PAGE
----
The forecast was for rain. It's either been extremely hot and humid or downpours for the annual Marathon Sports 5 Miler. Instead, it was a picture perfect 75 degrees with little humidity.
One of the many reasons we love this race is because:
100% of the profits this year and in years past go to our friends over at the Leukemia & Lymphoma Society, in their noble quest to fight blood cancers.
It was my first 5 mile race ever with memories that I will always cherish. You can read about it in #tbt Marathon Sports 5 Miler - Keep Moving Forward.
It's a fast field so I now opt to have Tom run this race solo while I experience the thrill of being a spectator.
The pre race energy is electric as over 850 runners gathered for the event.
There were vendors:
I had this photo op with my Marathon Sports Family, Ellen Gabriel who hosted my Book Release Party at the Brookline Store and Alison Eno-Ballbach who was our mother hen during our 2009 Boston Marathon Training:
Tom took his place at the start and I went to the Stadium. I took this shadow selfie on the way:
You can see what a gorgeous evening it was:
And then they were off to the strains of Chariots of Fire:
The winner of the men's race came in at a sub 5:00 minute/mile pace:
And the first female came in under a 6 minute/mile pace:
Tom said he'd be doing about a 10 minute/mile pace so I settled down on the bleachers. I looked across the stadium at about 40 minutes or so and I see him in his BAA 10K shirt, sunglasses and white hat. I was stunned and wondered if maybe it wasn't him. But after being together for 37 years and spectating many, many races during these past several years, I knew there was no mistake. He was flying and crossed the finish line with a PR 8:29 minute/mile pace. As he crossed the finish line I said, "What the f*** did you do out there?" I could see he had left nothing on the roads and was about to leave nothing in his stomach. He found a bucket of ice, took a handful of it and poured it over his head. He rehydrated. Here he is crossing the finish line and channeling his inner Rocky -- not bad for 62 years old huh?
We walked around to give Tom a chance to cool down and recover. TriJake Fitness was offering photos. Tom insisted that I get in the photo since I am part of support crew:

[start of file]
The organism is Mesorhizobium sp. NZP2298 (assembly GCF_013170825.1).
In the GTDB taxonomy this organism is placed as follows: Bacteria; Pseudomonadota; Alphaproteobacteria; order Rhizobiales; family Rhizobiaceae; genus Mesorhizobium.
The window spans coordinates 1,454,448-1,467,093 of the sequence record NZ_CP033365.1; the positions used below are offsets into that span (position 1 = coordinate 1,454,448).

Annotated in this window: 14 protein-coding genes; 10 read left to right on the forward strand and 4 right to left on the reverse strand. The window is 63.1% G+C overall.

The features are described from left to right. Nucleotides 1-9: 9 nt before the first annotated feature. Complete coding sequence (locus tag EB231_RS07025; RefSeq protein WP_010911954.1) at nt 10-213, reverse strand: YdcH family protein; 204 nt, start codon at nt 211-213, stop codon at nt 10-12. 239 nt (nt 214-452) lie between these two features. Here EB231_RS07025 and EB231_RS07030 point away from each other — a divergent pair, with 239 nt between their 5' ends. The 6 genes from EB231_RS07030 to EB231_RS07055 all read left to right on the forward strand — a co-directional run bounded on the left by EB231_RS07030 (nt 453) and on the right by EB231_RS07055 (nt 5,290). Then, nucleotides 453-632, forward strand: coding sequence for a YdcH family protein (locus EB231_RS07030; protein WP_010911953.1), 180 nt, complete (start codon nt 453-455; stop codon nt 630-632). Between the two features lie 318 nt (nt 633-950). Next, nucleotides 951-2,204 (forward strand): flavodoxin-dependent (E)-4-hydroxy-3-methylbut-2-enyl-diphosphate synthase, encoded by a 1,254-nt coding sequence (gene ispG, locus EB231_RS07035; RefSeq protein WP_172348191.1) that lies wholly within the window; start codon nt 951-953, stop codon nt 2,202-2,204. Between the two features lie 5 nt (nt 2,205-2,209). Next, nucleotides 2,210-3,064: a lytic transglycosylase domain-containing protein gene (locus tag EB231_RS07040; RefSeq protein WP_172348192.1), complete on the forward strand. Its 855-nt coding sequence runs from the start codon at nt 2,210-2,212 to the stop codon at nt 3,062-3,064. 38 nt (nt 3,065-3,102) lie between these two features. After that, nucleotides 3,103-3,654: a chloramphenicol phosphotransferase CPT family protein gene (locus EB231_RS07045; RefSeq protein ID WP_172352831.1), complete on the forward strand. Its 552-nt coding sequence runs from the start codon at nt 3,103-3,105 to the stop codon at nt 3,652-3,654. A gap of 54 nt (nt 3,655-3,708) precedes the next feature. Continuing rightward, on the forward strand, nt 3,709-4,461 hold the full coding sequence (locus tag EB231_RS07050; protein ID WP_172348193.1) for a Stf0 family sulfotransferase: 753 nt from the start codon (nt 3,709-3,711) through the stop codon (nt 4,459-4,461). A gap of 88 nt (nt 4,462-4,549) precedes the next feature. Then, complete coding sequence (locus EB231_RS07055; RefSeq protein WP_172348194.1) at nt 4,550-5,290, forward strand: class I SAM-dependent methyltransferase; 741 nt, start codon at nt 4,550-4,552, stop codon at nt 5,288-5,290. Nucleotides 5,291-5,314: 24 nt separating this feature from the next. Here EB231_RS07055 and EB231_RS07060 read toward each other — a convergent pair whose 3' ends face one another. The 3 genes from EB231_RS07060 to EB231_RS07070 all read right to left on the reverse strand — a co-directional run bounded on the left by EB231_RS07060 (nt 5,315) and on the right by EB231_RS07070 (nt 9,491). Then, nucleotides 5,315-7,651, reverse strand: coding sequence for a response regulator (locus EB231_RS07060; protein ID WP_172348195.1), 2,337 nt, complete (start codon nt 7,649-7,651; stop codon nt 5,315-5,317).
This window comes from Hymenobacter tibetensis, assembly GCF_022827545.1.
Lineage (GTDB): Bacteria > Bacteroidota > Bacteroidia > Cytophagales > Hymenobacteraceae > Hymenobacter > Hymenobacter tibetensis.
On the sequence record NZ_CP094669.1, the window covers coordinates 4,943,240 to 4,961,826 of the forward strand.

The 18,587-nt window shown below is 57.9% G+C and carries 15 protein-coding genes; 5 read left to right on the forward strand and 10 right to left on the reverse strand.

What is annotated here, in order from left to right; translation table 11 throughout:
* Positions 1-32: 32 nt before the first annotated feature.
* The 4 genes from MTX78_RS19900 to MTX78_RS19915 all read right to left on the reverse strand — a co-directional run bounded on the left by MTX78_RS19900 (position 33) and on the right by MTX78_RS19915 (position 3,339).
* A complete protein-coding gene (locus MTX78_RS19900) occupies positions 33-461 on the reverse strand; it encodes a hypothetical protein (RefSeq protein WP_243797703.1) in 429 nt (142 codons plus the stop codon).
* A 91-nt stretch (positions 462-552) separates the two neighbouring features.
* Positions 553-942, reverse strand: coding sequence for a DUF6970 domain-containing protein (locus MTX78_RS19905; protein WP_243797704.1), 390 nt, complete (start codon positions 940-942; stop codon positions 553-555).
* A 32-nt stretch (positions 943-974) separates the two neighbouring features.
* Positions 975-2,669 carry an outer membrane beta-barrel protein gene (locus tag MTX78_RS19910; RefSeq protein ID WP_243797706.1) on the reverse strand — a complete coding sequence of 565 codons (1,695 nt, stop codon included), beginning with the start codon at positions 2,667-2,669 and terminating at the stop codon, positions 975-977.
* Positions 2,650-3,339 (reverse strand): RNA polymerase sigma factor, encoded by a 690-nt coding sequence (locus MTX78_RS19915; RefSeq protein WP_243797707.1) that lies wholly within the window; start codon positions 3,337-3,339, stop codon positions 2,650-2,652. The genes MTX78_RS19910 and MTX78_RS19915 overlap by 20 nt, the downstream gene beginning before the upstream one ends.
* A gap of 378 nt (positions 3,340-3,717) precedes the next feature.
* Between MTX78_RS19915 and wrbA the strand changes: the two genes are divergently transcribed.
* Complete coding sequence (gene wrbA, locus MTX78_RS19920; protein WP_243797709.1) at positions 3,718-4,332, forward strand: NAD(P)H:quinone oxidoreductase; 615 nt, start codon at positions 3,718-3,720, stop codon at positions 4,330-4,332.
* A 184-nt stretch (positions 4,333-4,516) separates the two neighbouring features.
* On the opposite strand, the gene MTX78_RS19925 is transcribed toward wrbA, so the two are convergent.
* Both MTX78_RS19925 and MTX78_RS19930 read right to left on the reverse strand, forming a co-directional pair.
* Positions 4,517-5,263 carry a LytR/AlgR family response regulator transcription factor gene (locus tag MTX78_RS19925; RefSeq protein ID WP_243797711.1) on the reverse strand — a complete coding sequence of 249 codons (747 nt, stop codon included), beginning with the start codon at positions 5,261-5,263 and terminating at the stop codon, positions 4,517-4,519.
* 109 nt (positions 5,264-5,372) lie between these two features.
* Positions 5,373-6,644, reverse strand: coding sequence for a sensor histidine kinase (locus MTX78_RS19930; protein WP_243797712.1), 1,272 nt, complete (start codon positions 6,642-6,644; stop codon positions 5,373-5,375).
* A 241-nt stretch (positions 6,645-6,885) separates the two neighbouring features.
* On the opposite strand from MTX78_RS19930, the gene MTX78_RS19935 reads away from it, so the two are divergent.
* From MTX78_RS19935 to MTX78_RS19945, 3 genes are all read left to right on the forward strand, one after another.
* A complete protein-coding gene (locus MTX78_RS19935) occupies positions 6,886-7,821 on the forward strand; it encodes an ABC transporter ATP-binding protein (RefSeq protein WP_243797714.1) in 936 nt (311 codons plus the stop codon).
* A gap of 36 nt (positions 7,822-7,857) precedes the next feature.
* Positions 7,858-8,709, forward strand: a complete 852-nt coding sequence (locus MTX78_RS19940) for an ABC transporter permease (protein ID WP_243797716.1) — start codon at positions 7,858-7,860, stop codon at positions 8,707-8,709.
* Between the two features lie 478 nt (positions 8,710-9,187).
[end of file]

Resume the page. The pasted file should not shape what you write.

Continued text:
We were surprised to find Amanda Ravens who ran for Spaulding's Race for Rehab Team this year. Tom and Amanda bonded during the Hyannis Half Marathon. Here is their post race pic:
Colin Peddie, owner of Marathon Sports gave me a huge hug and thanked us for coming out. He said he wanted to thank each and every person for coming out. He opened his arms to the sky saying how blessed we were with the weather tonight and the entire evening. So much healing has happened since 4/15/13 when his store and the city of Boston were shaken to the core.
As I was talking with Holly Kosel of TriJake, this person comes running up to Tom and says, "You were right man. You were so right about running!" I finished my conversation with Holly and we exchanged business cards. Everyone has a story!
Tom told me that the person who hugged him was an auditor when he worked at Dossia. He told this person that he needed to get out there and run and the Marathon Sports 5 Miler was one of his first races.
As the sun set over Weston and we said goodbye to friends - old and new - I felt deeply blessed and grateful to be a part of the Marathon Sports Family for these past 6 years. What a joy to watch Tom crush the race and celebrate with him. It's a beautiful view from the Stadium and what a joy to spectate the 39th annual Marathon Sports 5 Miler.
Here's to all who ran and finished - especially 83 year old Phyllis Mays who finished last with a 17:43 minute/mile pace.
"Coming Home: A Memoir of Healing, Hope and Possibility" is now available on Amazon.
"Wait, I have one more goal," Mary McManus told her personal trainer in February of 2008 shortly after coming out of her toe up leg brace. "I want to run the Boston Marathon for Spaulding Rehab Hospital." Mary traded in her polio shoes for running shoes and embarked on the journey of a lifetime. Mary McManus was at the height of her career as a VA social worker when she was told by her team at Spaulding Rehabilitation Hospital’s International Rehab Center for Polio in December of 2006 that she needed to quit her job if she had any hope of preventing the progression of post polio syndrome, a progressive neuromuscular disease. In “Coming Home: A Memoir of Healing, Hope and Possibility” Mary takes you on her seven year healing odyssey as a survivor of paralytic polio and trauma from her diagnosis, to taking a leap of faith to leave her award winning career at the VA to heal her life and follow her passion as a poet and writer. You’ll experience her trials, tribulations and triumphs as she trains for and crosses the finish line of the 2009 Boston Marathon and discovers the opportunity for healing in the wake of new trauma: the suicide of her nephew in 2011, and the aftermath of the 2013 Boston Marathon bombings. This is Mary's journey of coming home to her human form free from the influences of the ghastly ghostly invaders who had invaded her sacred earthly home. Her memoir includes journals and blog posts from her seven year healing odyssey. This is her journey of transformation and her message of healing, hope and possibility.
I donate 50% of royalty payments through on line sales to The One Fund to help Boston Marathon survivors and their families. Copies are also available at Brookline Marathon Sports. $5 of each book sold at Marathon Sports is donated to The One Fund.